In a previous incarnation the priest of St Mary the Virgin and genial co-host of Radio 4’s Saturday Live scored chart success with Don’t Leave Me This Way. After dinner he admits lurid excess as a Communard, reveals how he got through the interview to train as a vicar, and how they avoid poisoning on Bake Off.
The Reverend Richard Coles is a broadcaster, writer and Church of England priest - but he’s best known for having been one half of the 1980s band, The Communards. They enjoyed three UK Top 10 hits, including the biggest-selling single of 1986: Don't Leave Me This Way.
The multi-talented Richard turned his hand to acting, penned music for film and TV, served up advice as ‘agony uncle’ on BBC London and won a Sony Gold as presenter of The Mix on Radio 5 Live.
With a successful media career already established, Richard trained for a priesthood in the Church of England - becoming what could only be described as a ‘very modern’ vicar. He was Curate at St Boltoph’s in Lincolnshire before moving to St Paul's Knightsbridge and becoming Chaplain to the Royal Academy of Music. His career in the church inspired the hit BBC2 comedy Rev. (he also advised the makers of the series.)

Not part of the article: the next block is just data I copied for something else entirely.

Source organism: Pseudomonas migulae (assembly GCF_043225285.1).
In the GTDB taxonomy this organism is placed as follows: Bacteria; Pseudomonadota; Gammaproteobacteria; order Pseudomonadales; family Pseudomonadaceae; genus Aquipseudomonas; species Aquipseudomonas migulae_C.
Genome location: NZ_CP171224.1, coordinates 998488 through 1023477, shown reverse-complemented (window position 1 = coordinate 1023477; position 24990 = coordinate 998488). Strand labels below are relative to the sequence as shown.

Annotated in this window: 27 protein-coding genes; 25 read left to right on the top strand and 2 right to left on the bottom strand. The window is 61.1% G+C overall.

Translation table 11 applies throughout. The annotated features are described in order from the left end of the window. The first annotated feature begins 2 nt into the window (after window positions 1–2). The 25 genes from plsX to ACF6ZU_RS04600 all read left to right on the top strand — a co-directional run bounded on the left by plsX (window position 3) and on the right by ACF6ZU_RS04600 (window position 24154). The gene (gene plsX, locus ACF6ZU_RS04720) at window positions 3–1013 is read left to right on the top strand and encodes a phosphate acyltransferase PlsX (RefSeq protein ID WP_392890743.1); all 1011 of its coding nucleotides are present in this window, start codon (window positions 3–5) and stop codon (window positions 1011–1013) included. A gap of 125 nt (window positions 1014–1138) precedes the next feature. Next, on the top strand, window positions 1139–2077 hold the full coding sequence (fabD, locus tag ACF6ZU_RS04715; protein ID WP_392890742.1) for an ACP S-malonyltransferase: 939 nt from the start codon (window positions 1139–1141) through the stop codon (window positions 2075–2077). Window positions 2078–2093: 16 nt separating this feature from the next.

Richard continues to work in broadcasting, as an opera reviewer and frequent contributor to Newsnight Review/The Review Show. He has featured as a panellist on Have I Got News For You a number of times, co-presents Radio 4’s Saturday Live, and has competed in Masterchef. He also makes time for the odd Songs of Praise special, appearances on QI, This Week and Chris Evans’ Radio 2 show, and he’s won Celebrity Mastermind.
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Richard's speech is one of the warmest I’ve heard. After a glance back to his days as a pop star, he describes the shock of wearing cassocks and sharing a dormitory at the age of 40. If you’re a fan of Rev. (for which he is the inspiration), Richard will leave you in fits of giggles. JLA Agent Raphael Despouy